Interview with a CTO: Where to Begin Your Regulated Test Automation Journey, Part 1 of 2
Automation has long been the white whale for many testing teams, but as Ahab showed us, reckless and single-minded pursuit at the expense of reason and structured strategy can lead to less than ideal results.
Automation is not the magic answer to everything and even organizations that make their name and keep their shareholders happy by pushing automation tools will tell you that not everything should be automated. Effective, precise automation is more important and useful than blanket automation.
Recently, on the heels of the Tricentis Accelerate conference in Vienna, I was able to grab some time with Tx3’s very own CTO, Henry Farris. Test automation wasn't the sole topic of our conversation, but given that we were at a Tricentis event, it certainly came up since much of what was presented and discussed over the course of the conference was focused around test automation, process automation, test management automation, etc.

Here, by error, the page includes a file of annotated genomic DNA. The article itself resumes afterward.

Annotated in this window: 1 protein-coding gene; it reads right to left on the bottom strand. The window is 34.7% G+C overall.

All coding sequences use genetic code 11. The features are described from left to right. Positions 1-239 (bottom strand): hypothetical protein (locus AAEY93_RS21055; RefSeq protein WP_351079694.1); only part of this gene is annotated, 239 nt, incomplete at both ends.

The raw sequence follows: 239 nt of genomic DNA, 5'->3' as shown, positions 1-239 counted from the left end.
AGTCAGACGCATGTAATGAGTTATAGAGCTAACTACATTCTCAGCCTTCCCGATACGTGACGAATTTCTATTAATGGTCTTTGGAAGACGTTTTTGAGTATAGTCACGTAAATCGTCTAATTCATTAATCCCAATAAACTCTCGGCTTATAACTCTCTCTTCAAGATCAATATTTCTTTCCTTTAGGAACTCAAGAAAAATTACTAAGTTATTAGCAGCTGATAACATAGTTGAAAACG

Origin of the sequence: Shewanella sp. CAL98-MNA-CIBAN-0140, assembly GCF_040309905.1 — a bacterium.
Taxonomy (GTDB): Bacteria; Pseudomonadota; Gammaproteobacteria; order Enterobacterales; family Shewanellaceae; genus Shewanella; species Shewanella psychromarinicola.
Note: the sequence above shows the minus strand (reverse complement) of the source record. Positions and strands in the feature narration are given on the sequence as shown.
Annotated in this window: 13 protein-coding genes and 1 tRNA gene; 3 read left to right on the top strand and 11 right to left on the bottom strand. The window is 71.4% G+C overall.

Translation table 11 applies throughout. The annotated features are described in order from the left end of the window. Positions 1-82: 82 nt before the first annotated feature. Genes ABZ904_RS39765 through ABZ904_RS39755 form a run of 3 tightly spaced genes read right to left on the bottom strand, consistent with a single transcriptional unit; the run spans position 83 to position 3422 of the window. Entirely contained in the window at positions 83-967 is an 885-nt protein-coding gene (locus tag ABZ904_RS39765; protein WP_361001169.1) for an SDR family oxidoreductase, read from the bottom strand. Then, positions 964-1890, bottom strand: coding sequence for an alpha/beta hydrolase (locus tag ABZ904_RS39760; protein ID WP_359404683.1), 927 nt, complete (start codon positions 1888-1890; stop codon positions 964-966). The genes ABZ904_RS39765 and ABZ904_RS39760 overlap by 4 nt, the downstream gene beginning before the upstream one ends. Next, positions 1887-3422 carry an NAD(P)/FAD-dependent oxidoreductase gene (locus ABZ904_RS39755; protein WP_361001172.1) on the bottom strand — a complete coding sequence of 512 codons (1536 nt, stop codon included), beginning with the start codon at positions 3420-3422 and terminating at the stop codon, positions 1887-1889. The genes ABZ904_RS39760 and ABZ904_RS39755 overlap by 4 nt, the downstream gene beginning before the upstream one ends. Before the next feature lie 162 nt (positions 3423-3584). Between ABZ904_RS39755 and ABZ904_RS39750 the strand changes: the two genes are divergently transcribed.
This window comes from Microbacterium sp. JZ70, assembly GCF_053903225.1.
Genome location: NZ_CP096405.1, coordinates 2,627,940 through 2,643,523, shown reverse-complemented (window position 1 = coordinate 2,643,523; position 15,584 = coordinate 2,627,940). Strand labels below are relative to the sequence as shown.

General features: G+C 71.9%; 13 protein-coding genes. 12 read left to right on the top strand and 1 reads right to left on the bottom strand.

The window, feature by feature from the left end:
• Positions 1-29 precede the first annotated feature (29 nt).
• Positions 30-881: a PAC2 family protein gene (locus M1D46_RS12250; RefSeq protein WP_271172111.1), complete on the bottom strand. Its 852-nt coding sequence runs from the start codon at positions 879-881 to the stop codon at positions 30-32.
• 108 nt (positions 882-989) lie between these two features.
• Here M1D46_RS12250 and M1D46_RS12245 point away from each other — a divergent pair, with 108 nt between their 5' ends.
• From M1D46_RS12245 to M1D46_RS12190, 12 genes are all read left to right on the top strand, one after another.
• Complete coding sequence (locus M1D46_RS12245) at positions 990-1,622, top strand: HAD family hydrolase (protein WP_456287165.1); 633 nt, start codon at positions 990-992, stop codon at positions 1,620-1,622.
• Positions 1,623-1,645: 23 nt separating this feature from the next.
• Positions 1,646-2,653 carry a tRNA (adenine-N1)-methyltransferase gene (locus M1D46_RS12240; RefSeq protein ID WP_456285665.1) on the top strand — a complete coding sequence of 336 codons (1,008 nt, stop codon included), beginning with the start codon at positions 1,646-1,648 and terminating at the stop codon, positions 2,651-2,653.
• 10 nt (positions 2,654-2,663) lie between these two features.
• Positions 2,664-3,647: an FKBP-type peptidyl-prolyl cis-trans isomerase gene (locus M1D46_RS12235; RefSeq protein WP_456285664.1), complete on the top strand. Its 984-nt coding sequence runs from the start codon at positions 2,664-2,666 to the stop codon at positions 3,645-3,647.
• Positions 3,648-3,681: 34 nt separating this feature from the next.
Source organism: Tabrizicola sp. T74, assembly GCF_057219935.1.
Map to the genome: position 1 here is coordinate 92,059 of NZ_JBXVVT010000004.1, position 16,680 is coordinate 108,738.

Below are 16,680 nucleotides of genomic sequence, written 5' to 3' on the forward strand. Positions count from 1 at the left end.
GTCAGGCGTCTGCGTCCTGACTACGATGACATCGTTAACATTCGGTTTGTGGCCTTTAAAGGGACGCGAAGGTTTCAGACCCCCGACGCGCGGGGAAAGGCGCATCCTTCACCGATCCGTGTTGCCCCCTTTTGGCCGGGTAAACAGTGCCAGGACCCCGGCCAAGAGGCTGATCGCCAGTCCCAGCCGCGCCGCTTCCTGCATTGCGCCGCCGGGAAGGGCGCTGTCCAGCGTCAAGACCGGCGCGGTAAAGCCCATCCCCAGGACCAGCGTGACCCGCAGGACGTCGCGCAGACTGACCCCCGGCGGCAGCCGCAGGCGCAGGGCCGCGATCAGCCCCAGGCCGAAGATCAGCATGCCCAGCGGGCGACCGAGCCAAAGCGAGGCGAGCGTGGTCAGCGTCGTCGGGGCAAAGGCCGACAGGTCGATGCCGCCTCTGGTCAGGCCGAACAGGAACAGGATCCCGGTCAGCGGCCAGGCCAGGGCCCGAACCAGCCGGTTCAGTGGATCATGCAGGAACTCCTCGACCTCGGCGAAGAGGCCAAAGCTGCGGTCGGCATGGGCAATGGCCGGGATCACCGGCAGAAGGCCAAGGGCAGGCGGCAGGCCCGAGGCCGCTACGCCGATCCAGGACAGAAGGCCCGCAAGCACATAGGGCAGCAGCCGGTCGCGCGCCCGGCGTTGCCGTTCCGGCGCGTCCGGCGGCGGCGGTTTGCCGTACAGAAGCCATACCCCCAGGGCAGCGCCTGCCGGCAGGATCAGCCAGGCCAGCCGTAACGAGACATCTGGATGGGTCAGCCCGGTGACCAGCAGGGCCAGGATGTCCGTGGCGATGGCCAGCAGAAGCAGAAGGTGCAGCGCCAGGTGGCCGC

As the conversation worked its way into the world of testing, I wanted to get into some of the strategies for adopting and implementing effective automation strategies within Life Sciences organizations, but before we got into that industry specifically, Henry brought up a common issue and a great starting point that stems back to the days when test automation was a fairly new concept.
“The ‘automation first’ syndrome is not unique to Life Sciences”.
So why not begin there? As with many things, we start with a fairly general issue or misconception, but as we begin to work through that we start to identify how the nuances might affect different industries a bit more uniquely.
In the realm of testing, we have seen many organizations across numerous industries over the years attempt to lead their efforts by bringing a test automation tool in house as they feel that’s where they are really going to start yielding some great returns. While test automation can certainly achieve a lot of gains in efficiency across the board, when applied blindly, or with a blanket strategy as the first phase of test process overhaul, it’s not likely to have the effects one hopes.